Trion investors are free to “shop” for the properties they like from a list of current opportunities. In addition, Trion periodically launches funds that allow you to invest in multiple properties at once.
Their newest fund, Trion Multifamily Opportunity Fund IV, LLC, launched in February 2023 and is expected to contain between 8-12 total properties.
Investors receive both dividends based on the property’s revenue and potential appreciation minus costs and fees (discussed below).
The average hold time for Trion properties ranges from three to 10 years. As of Q1 2023, Trion has purchased 84 properties since inception and exited 40.
Costs and Fees
The fee structure varies by property and fund type and is complex for novice real estate investors. Unlike some alternatives discussed below, there is no set fee management fee.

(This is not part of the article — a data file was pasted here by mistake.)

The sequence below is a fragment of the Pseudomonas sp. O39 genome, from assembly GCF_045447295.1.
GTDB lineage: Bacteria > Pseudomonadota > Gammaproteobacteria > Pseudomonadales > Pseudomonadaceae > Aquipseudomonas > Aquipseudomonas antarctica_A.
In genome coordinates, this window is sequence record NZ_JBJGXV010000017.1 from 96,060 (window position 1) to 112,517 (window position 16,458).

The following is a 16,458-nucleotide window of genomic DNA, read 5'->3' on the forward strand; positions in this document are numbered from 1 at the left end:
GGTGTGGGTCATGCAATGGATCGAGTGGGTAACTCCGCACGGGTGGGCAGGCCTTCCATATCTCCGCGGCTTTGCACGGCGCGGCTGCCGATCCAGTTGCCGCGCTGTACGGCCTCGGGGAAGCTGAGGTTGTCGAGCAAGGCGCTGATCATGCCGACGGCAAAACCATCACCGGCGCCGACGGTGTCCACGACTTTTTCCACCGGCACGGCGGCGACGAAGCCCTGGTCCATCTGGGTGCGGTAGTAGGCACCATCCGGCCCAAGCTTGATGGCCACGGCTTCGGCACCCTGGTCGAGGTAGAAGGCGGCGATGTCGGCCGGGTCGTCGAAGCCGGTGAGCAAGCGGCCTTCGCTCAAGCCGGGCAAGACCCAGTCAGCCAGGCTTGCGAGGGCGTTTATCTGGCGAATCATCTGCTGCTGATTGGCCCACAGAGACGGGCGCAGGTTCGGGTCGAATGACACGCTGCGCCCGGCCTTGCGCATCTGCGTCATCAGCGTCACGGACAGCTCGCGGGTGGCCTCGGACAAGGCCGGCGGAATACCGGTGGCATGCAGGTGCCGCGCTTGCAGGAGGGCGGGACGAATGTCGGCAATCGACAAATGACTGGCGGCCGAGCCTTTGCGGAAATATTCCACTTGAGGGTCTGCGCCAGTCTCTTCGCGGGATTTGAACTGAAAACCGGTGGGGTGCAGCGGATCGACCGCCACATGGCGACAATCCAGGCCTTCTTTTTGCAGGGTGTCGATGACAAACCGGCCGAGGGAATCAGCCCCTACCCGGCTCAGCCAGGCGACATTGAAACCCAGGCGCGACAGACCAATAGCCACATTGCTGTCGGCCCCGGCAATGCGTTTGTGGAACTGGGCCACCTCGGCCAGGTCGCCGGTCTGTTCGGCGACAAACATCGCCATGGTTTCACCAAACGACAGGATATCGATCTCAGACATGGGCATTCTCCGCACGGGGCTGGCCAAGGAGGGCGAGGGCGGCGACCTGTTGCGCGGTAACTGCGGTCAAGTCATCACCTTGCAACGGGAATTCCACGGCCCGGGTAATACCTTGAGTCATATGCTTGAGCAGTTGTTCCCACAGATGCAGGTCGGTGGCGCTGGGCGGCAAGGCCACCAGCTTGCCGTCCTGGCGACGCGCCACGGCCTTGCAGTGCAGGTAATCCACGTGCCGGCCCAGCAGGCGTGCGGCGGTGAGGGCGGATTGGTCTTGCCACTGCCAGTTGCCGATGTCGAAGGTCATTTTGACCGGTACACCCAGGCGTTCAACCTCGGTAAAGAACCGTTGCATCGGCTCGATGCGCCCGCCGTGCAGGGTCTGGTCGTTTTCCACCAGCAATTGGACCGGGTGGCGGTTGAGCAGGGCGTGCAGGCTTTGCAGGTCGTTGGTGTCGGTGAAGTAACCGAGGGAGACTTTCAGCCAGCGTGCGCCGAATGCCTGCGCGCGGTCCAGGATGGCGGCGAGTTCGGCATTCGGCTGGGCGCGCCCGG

Funds on Trion pay out profits via a “promote” structure.
In private real estate investing, “promote” is a form of compensation paid to a fund’s sponsor (in this case, Trion) using the fund’s cash flow to incentivize the sponsor to ensure a profitable project. In other words, the better the property, the better Trion does (and, of course, the better you do).
Trion then offers “breakpoints” for higher levels of investment, or for investing in a fund in its early stages.
In private real estate investing funds, breakpoints refer to tiered levels of promote that are offered to investors based on the amount of their investment. These breakpoints are used to encourage higher investment levels and to reward investors who commit more to the fund.